“It definitely showed me how to be a hard worker and when you want something you have to do what you have to do to get it. That definitely was the start for me and a big factor in how I’m at the point where I am now in my life. She’s worked so long and so hard so everything I do I try to do for her and make sure she doesn’t have to work like that anymore,” he said.

That blue-collar mentality makes Johnson a good fit at Iowa. The Hawkeyes aren’t flush with four- and five-star prospects, but through hard work they compete well against programs that do.

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“What’s most important about Iowa to me is just the people. The people are special and they’re genuine. They’re real. They’ll tell you how it is before anybody else. It’s a special place and the people make it that,” he said.

Johnson has built a strong relationship with assistant coach Kelvin Bell, who recruits Indianapolis.

“We’re real cool. I can go to him and talk about anything and he’ll give me advice. He’s a real genuine guy. I really like him,” Johnson said.

Head coach Kirk Ferentz and Phil Parker, the defensive coordinator and secondary coach, also bonded well with Johnson. They provided him with a vision on how he’ll be used with the Hawkeyes.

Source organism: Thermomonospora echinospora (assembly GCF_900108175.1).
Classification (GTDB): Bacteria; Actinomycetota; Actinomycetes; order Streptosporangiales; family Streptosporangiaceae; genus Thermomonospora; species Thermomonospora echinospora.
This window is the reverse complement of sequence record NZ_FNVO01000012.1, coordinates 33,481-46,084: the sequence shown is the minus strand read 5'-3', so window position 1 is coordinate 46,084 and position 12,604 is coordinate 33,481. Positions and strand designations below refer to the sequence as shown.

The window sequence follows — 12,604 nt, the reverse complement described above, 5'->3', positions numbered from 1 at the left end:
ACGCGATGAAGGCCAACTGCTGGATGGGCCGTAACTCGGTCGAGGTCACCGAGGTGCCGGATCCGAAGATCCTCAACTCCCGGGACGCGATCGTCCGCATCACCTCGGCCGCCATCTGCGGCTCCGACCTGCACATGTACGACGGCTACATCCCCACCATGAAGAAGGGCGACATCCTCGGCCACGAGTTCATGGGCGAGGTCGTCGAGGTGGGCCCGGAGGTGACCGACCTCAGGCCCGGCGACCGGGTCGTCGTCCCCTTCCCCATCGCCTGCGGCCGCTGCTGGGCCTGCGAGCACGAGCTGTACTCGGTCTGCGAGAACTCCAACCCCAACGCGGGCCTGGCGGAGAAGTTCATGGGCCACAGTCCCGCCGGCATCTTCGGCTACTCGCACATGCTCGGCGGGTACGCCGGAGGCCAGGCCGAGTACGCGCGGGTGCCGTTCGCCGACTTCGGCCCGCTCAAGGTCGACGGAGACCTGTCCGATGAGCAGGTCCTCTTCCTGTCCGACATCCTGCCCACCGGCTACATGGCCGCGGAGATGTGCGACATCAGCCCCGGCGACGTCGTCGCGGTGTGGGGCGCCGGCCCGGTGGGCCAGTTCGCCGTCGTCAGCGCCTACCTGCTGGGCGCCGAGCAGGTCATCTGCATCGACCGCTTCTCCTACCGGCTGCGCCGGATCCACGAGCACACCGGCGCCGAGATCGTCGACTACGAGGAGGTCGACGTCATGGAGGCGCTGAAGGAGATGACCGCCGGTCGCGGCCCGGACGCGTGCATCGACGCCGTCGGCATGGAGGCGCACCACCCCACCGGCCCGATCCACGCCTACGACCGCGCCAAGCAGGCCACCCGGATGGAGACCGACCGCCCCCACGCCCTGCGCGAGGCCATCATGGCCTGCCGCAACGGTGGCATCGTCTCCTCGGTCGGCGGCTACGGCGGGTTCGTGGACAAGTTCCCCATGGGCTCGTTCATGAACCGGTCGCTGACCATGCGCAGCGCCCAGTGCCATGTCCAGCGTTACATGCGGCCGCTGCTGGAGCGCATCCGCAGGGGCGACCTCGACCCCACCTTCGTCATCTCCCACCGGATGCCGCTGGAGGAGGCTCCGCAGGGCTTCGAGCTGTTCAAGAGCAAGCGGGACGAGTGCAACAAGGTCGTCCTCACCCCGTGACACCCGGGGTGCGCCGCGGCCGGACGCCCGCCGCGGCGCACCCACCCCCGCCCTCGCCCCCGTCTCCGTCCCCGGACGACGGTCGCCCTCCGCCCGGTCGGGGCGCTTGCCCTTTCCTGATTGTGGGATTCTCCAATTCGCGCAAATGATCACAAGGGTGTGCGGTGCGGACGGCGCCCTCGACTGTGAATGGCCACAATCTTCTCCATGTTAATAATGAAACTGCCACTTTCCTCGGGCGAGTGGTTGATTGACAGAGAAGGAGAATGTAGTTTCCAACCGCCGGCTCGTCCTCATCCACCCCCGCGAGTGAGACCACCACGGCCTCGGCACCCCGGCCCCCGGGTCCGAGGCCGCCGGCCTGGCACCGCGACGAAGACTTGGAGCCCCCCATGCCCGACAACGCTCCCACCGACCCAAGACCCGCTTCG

“They think I can be another corner like Desmond King, be that lockdown guy. They talked about me being the No. 1 corner that they wanted. So, I can come in and play early, definitely. Hopefully with Coach Parker coaching me, he can get me to where I want to go,” Johnson said.

Johnson received excellent guidance from a former Hawkeye football player. Anthony Dean, the defensive coordinator and secondary coach at North Central, helped with the process while doing his best to stay impartial. Just because Iowa was right for him, didn’t mean it would be the place for his student.

“He wasn’t leading me any way. He’s just been telling me whichever I choose, he’s going to support me either way. He just told me to know that some things are fake and some things are real. You have to see between those things. There are people that want you and people that just want to use you,” Johnson said.

The support he received from others made Tuesday a day Johnson won’t soon forget.

“It’s emotional for me and my mom and for the people that have helped me get to where I want to go because I’ve been through so much,” he said.